Mayor Adams Raises Irish Flag Honoring The First Irish Immigrants Who Arrived In NYC

New York City Mayor Eric Adams today raised the Irish flag with St. Patrick’s Day Parade officials at Bowling Green Park in honor of the first Irish immigrants who arrived in New York City. Elected officials and community members joined the flag-raising ceremony to kick off St. Patrick’s Day celebrations, and Mayor Adams reflected on New York City’s rich Irish history and contributions at the ceremony.

New York City is a city of immigrants, rich in its culture and diversity, and our Irish brothers and sisters have contributed to our city’s history for generations,” said Mayor Adams. “This St. Patrick’s Day, we honor those Irish immigrants who relocated and helped build our city and the many Irish Americans who serve New York City to this day. Today, we celebrate the fighting spirit of the Irish with the courage and resilience of this entire city.”

“Our Irish American communities are an integral part of our city, and have shaped New York’s rich history for generations,” said New York State Senator Alessandra Biaggi. “This St. Patrick’s Day, we honor the contributions of the first Irish immigrants at Bowling Green and recognize the vital role they played in paving the way for other immigrant communities. Our immigrant communities are the backbone of our city, and have always made New York the vibrant city that it is.”

New York City would not be the same without the generations of Irish immigrants who have come to our city throughout our 400-year history”, said New York State Assemblymember Robert Carroll. “Irish immigrants started the St. Patrick’s Day parade in 1762 and sparked a tradition that doesn’t just celebrate Irish culture but helped create a space for other immigrants to come to our great city and celebrate their own heritage. I commend Mayor Adams’ celebration of New York’s first Irish immigrants at Bowling Green today.”

“Irish immigrants have made an indelible mark on the history of New York, and especially in the Bronx,” said New York State Assemblymember Jeffrey Dinowitz. “St. Patrick’s Day is a wonderful opportunity to remember and celebrate the Irish heritage of so many New Yorkers, and I continue to welcome all who come to our city to start a new chapter in their lives and our history.”


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“The mayor who ‘Gets Stuff Done’ is getting us off to a beautiful start on St. Patrick’s Day with the raising of the Irish flag. It is a tribute to the many Irish immigrants who fled poverty and hunger in search of a better life,” said New York State Assemblymember Jenifer Rajkumar. “It is a testament to the immeasurable contributions of Irish New Yorkers and to the very fabric of our city. It is a recognition that Irish Americans are part of and what makes us the greatest city in the world. We all owe a debt of gratitude to New York’s Irish American community, and we will celebrate all day.”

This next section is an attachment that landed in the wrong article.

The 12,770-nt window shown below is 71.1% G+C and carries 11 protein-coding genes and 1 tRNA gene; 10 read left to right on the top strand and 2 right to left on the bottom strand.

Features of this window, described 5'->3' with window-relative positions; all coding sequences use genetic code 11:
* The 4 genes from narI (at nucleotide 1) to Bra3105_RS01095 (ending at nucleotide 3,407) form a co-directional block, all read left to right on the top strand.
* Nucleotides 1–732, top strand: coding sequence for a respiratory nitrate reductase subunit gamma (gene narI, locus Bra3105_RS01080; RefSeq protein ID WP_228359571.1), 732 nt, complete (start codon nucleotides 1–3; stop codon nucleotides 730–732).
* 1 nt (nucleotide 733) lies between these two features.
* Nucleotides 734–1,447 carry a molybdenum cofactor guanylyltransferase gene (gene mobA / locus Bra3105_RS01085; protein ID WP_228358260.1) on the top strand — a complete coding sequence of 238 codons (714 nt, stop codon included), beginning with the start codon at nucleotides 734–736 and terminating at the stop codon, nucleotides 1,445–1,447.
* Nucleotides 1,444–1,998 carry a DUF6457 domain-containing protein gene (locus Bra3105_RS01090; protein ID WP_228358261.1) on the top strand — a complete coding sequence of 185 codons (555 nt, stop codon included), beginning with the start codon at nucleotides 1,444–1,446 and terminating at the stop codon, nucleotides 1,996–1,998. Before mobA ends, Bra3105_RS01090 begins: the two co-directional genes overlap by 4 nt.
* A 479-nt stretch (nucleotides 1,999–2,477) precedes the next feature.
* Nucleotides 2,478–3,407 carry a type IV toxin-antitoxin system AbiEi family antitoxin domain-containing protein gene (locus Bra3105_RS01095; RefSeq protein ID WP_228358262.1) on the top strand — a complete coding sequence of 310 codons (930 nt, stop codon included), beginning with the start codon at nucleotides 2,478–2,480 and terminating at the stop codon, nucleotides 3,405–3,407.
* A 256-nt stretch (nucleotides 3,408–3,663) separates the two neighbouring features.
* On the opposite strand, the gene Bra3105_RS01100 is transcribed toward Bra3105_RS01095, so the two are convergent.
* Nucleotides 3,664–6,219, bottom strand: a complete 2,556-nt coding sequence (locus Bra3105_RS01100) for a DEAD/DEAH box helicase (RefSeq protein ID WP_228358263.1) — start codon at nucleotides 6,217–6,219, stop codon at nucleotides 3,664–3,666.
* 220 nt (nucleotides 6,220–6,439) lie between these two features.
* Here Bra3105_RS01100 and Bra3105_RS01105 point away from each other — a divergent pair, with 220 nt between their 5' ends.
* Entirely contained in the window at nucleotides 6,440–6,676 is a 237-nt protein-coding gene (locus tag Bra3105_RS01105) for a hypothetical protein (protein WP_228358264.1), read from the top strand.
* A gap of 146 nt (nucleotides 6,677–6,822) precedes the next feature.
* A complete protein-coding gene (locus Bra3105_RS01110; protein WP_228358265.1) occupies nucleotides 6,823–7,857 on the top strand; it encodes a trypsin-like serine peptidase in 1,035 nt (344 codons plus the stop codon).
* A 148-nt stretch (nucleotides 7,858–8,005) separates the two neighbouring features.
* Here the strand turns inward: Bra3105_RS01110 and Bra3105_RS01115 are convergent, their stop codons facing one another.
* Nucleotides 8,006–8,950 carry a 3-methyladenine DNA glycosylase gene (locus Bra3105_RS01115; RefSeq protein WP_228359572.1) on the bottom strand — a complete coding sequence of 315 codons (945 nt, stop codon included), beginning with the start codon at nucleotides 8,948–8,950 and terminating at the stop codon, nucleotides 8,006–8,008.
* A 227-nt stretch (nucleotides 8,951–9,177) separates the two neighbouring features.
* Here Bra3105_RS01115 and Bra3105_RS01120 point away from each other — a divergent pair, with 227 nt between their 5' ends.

“I’m proud to represent District 1 in the City Council because it’s the oldest part of our city, meaning it was the first home to wave after wave of immigrants,” said New York City Councilmember Christopher Marte. “Celebrating St. Patrick’s Day here honors the Irish immigrants who made lower Manhattan their home, and whose contributions to our city we still benefit from.”

“During the month of March, we are all Irish and celebrate the rich history of the Irish people,” said New York City Councilmember Julie Menin. “As a significant proportion of New York City’s population, the Irish contributions to this city are insurmountable. If you took the Irish out of the history of New York, there would be no New York City as we know it. We will never forget Irish immigrants helping make New York City the greatest city in the world.”

“Bowling Green’s rich history dates back to the very founding of New York City in the 1600s. Like so many others, immigrants came to what is now Bowling Green Park in search of a better life,” said Arthur Piccolo, President, of Bowling Green Association. “Mayor Eric Adams raising the Irish flag today on the eve of St. Patrick’s Day is a reminder of the vast contributions Irish immigrants have made to our great city.”

“Thursday will mark a new beginning for New York City and the country as we host the first major celebration since the pandemic started in 2020 — the 261st New York City St. Patrick’s Day parade on Fifth Avenue,” said Hilary Beirne, chairman and parade chief administrative officer, St. Patrick’s Day Parade Foundation. “We dedicate the parade to labor and the victims of the pandemic. The parade, like spring, which is just around the corner, will mark the renewal of life in the city post-pandemic. We look forward to greeting everyone on Fifth Avenue in the greatest parade in the world, which is in the greatest city in the world, as a sign of a new beginning,”

Photo credit: Irish immigrants arriving at Ellis Island, New York City in 1915.

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